Recently, I had the privilege of interviewing Kate Granger, a 31-year-old physician who was diagnosed with an aggressive form of sarcoma in 2011 and given less than 5 years to live.

Kate made headlines in British newspapers when she announced that she was going to tweet from her deathbed, using her own death as a communication tool for opening up discussions about mortality. Kate and I talked about everything from the ‘over-medicalisation’ of death in the 21st century, to how she wants to die at home surrounded by friends and family.

Click here to read the interview on Medium.

I hope you find her message as inspiring as I did.

Death Salon Cabaret: The Uncommon Corpse


I was 17 years old when I saw my first dissected body at a chiropractic school of medicine just outside of Chicago. Since then, I’ve seen thousands more, some more disturbing than others. There have been disembodied body parts floating in jars; whole bodies splayed open, covered in shellac and nailed to wooden platforms; even corrosion casts uncovering the tiniest details of the human vascular system. Each one has provoked a reaction inside me. Each one has deepened my resolve to share the stories of the people who died and the anatomists who cut open and preserved their bodies in earlier centuries.

On Friday, October 18th I’ll be talking about some of the more unsettling specimens I’ve encountered in my research at the Death Salon Cabaret in Los Angeles. The night will be hosted by Lord Whimsy, and will consist of fast-paced talks interspersed with artistic performances focusing on ‘the idea of the rare corpse that will not simply fade into the background of history…the bodies that were not lost to the ground or the pyre but insisted on staying longer and forcing the living to face their mortality.’

HBSpeakers include Paul Koudounaris, author of The Empire of Death and Heavenly Bodies—two books which explore Europe’s catacombs and ossuaries with lavish photographs (see right); Jeff Jorgenson, owner of Elemental Cremation & Burial and advocate for green death practices; Bess Lovejoy, author of Rest in Pieces: The Curious Fates of Famous Corpses; Sarah Troop, host of The Cabinet of Curiosities Podcast; Joy Nash, Los Angeles-based actor; and Christine Colby, managing editor of Penthouse.

There will also be haunting musical performances by Gothic Beauty, Jill Tracy, and ‘Death Troubadour,’ Adam Arcuragi.

So if you find yourself in LA next month—and you aren’t faint of heart—come to the Death Salon Cabaret at the Bootleg Theatre. I promise you won’t be disappointed…though you may be advised not to eat before my presentation!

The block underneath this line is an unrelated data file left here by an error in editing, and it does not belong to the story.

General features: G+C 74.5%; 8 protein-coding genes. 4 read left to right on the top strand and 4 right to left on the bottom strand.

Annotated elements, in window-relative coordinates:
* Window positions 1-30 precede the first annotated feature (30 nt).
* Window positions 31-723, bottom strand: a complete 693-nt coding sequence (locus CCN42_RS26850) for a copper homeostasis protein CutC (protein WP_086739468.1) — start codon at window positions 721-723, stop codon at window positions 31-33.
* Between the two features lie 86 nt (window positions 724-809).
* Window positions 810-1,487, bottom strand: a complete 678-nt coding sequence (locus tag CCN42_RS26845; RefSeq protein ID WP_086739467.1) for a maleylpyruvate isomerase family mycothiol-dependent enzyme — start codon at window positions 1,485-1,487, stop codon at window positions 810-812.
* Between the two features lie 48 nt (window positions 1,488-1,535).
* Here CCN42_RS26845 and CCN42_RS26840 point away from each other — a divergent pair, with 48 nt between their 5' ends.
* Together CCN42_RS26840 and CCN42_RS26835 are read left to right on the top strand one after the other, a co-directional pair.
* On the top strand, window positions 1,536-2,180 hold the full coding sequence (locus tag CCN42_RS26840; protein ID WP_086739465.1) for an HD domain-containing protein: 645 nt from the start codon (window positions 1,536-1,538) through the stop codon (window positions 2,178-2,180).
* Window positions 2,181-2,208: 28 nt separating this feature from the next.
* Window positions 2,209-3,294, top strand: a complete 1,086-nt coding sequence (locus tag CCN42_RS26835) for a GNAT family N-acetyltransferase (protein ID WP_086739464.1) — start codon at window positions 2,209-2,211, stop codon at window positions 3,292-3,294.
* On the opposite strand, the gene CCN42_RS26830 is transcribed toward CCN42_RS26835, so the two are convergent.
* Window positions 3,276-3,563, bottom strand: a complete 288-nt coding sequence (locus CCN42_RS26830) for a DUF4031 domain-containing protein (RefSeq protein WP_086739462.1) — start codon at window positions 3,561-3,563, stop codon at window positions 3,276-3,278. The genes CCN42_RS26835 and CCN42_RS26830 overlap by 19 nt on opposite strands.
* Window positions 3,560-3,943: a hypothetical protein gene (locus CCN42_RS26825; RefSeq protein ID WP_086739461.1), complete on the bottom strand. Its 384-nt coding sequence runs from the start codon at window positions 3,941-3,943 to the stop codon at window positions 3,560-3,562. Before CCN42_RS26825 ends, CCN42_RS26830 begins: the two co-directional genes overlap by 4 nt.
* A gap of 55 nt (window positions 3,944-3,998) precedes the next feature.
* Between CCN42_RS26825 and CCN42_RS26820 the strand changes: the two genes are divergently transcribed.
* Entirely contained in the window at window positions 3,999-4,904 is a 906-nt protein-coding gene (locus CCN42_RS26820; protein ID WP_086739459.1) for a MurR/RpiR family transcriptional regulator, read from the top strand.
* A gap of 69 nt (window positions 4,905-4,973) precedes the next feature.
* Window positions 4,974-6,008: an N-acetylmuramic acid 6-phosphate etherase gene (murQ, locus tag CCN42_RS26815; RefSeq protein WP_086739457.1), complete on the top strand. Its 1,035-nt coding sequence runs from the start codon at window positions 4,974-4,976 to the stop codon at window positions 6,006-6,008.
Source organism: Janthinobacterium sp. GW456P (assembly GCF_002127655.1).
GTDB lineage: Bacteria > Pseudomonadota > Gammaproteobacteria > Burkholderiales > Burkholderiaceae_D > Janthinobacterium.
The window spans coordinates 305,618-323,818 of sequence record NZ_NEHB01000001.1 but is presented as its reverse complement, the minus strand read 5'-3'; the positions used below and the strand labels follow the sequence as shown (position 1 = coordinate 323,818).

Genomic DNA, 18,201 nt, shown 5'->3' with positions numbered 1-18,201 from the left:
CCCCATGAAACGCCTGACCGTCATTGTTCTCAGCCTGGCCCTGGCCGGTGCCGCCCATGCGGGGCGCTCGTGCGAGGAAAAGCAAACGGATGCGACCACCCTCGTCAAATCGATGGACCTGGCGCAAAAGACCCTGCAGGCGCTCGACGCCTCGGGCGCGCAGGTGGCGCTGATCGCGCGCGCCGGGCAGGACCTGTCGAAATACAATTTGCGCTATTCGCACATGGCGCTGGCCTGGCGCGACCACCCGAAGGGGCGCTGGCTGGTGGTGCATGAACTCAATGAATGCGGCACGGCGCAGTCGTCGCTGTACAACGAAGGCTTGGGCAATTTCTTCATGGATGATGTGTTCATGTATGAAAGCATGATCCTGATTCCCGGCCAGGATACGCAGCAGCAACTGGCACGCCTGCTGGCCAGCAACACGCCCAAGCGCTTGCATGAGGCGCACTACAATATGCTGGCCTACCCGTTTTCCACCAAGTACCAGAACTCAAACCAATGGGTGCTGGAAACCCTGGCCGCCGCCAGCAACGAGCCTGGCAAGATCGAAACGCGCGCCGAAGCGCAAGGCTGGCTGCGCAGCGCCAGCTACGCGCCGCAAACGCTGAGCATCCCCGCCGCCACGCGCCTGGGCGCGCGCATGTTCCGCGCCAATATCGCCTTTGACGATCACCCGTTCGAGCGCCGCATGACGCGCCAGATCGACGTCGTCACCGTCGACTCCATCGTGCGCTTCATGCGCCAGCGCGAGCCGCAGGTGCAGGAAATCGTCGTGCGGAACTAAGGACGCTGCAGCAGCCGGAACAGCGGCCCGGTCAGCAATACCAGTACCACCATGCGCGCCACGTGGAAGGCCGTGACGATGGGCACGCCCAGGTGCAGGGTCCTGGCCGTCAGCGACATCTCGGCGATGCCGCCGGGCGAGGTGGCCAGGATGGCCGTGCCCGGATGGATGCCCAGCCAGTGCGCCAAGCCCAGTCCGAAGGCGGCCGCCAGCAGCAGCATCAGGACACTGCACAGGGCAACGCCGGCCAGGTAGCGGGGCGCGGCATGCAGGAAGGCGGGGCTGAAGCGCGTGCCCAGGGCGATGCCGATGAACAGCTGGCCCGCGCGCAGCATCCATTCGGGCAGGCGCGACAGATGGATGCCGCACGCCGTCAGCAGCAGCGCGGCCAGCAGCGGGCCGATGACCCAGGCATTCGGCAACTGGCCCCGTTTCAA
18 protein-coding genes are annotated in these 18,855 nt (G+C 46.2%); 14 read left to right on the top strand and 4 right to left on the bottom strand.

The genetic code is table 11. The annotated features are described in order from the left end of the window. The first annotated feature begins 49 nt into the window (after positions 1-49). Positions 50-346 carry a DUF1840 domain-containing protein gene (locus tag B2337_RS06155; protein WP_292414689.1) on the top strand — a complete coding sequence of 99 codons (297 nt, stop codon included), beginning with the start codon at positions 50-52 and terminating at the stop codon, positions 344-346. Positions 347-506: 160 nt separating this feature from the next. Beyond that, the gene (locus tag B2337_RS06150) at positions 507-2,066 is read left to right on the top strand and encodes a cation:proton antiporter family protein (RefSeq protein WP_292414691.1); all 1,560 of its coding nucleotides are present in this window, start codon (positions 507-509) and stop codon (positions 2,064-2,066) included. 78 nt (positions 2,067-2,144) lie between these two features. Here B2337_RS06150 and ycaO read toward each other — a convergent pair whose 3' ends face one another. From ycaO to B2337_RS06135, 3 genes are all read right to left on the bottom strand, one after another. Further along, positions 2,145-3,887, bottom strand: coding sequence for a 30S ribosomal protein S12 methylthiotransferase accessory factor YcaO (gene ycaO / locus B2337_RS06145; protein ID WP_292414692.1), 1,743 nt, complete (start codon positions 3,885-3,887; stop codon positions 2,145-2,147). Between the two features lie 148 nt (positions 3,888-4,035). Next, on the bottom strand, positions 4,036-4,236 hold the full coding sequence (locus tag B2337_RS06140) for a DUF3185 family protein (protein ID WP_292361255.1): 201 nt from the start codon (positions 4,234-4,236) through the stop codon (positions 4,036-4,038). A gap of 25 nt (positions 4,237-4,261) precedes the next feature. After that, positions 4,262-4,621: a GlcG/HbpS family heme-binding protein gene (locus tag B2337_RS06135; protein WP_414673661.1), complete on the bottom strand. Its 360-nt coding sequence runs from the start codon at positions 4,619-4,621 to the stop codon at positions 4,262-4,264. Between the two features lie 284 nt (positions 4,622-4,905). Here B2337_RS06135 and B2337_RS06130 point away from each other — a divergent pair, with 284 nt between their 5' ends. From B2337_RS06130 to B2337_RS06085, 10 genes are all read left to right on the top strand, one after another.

Rumour has it that even the Grim Reaper will be there for photos… I just hope he’s taller than me.

Click here to book your tickets

DO NOT SIT! A History of the Birthing Chair

ChairI was standing on the second floor of Surgeons’ Hall in Edinburgh waiting for my film crew to begin rolling for my upcoming documentary, Medicine’s Dark Secrets, when I spied a chair (left) in the corner. At that point in the day, I was exhausted and my attention to detail was diminishing with each passing second. Heartened by the sight of a chair, I quickly made my way towards my desired rest stop. Just as I began my descent into blissful comfort, however, I noticed a sign with big bold lettering: Museum Object: Please DO NOT SIT!

Just seconds before plopping my full weight down onto an antique chair, I awkwardly manoeuvred myself back into a standing position and looked around to make sure no one had seen my faux pas.

Upon closer inspection, I realised how obvious my mistake had been. This was no ordinary chair. It had a semi-circle cut from the seat, and looked tremendously uncomfortable. Indeed, I’d have to sit with my legs straddling either side of this awkward contraption to even remain balanced on it.

This was an 18th-century birthing chair.


Today, the idea of giving birth while sitting upright in a wooden chair may seem torturous.  But long before delivery rooms, stirrups, forceps and foetal monitors, a woman gave birth at home in a chair with the aid of her midwife and other female friends, relatives and neighbours. These women were known as the ‘gossips’, for they spread the word to all the women in the community when another went into labour. The ‘gossips’ supported the mother-to-be during this time by praying with her, preparing special foods, and helping the midwife with any other menial tasks that needed doing.

When the time came, the pregnant woman would be propped up in the birthing chair. The midwife would sit below her, ready to catch the baby, while other women supported and comforted her from above. After the delivery, the exhausted mother would then be lead back to her bed, which remained unsullied from the birth itself.

_8Overtime, birthing became the purview of the medical community. Midwives were replaced by male-midwives (the precursor to the modern-day obstetrician), who introduced forceps into the delivery. Birthing chairs were modified to accommodate these changes. Take, for example, the one on the left. The arm and foot rests on this wooden chair could be adjusted for the mother’s comfort; and (most importantly), the back could fold down, converting it into a bed or an operating table—a necessary feature if forceps were to be used.